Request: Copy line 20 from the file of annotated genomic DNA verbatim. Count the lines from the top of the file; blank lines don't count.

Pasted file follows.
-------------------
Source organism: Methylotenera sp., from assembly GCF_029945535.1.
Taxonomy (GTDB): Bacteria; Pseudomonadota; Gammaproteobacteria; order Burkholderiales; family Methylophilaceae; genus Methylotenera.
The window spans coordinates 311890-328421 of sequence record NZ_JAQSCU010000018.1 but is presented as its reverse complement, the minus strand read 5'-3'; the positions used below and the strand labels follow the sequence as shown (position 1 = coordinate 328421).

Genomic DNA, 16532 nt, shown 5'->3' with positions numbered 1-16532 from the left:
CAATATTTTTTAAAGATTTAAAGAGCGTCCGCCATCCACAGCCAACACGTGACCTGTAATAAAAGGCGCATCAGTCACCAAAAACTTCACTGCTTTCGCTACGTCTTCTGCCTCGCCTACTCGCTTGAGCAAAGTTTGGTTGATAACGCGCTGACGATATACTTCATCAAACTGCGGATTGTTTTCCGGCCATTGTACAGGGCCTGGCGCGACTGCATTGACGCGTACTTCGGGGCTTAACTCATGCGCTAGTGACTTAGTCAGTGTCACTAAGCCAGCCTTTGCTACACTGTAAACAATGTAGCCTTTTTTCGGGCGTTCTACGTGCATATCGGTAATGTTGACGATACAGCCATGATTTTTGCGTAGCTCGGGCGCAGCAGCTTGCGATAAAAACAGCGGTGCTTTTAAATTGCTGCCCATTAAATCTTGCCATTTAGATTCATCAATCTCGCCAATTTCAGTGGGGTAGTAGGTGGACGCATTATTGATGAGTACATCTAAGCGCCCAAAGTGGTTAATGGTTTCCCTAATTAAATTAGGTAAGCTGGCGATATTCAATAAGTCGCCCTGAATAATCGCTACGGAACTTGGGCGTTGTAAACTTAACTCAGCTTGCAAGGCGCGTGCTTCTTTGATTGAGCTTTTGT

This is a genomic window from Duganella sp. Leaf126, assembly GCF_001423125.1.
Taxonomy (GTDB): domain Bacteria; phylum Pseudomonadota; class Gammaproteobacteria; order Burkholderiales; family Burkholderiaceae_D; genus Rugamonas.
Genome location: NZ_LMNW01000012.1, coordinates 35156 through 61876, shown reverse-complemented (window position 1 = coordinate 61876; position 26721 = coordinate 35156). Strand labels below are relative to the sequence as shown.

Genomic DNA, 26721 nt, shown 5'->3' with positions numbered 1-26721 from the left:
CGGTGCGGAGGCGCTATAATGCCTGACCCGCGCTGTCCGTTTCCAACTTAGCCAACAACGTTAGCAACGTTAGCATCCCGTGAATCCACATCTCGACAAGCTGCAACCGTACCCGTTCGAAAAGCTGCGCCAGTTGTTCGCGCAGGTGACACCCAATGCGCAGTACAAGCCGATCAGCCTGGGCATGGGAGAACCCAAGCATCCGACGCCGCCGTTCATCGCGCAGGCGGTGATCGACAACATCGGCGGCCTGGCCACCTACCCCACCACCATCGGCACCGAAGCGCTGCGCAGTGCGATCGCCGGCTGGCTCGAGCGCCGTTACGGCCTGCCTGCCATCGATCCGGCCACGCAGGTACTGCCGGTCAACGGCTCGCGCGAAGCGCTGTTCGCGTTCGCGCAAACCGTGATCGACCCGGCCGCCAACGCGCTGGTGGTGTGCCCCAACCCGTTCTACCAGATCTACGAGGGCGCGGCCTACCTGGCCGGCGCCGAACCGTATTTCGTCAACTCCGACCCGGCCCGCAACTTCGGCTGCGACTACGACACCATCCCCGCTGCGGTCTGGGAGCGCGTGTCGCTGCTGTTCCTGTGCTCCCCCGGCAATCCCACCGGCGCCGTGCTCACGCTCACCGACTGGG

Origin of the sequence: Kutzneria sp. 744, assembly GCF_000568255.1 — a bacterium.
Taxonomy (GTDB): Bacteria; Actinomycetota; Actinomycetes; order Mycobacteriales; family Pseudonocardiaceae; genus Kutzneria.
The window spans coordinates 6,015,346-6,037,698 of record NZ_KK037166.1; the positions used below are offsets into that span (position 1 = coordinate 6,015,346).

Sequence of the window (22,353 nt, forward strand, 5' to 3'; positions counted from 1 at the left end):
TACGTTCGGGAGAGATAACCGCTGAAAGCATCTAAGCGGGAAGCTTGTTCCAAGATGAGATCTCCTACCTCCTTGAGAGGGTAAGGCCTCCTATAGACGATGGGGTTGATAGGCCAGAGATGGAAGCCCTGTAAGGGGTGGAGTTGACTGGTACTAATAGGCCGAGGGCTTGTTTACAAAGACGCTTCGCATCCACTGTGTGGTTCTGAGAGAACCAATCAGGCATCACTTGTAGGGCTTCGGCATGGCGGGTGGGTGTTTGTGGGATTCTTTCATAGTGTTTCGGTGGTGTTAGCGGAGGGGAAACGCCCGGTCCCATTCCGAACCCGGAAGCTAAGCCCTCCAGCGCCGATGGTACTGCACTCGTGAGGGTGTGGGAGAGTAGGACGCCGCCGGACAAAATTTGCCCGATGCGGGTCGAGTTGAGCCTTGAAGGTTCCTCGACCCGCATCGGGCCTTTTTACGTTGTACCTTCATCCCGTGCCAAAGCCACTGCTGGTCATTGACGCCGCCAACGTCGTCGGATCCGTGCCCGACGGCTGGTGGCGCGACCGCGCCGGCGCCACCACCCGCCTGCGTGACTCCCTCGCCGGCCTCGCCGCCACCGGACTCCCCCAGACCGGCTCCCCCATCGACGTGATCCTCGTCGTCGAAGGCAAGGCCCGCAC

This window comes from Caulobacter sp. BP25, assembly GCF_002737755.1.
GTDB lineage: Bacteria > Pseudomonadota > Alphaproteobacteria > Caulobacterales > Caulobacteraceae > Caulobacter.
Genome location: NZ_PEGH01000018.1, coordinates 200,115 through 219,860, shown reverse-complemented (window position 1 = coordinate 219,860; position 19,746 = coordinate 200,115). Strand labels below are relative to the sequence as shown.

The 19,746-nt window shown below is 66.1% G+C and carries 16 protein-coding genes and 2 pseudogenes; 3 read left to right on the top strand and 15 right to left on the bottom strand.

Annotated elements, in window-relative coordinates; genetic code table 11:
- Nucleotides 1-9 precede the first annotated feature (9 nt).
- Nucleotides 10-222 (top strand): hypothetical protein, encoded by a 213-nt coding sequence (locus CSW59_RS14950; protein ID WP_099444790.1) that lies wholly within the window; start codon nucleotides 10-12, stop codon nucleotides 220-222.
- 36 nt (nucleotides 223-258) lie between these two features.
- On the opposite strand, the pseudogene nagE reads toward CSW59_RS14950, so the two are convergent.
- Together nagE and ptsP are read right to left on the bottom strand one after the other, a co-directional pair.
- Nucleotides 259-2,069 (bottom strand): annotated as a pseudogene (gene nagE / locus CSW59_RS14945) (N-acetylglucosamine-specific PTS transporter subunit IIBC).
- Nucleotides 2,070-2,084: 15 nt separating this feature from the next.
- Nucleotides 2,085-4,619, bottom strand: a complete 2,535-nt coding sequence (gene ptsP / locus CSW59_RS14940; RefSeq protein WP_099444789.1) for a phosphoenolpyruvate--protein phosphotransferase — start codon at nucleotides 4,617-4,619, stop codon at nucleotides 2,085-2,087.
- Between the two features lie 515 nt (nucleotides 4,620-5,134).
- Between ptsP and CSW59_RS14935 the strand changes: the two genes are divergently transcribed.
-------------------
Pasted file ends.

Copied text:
Annotated elements, in window-relative coordinates; genetic code table 11: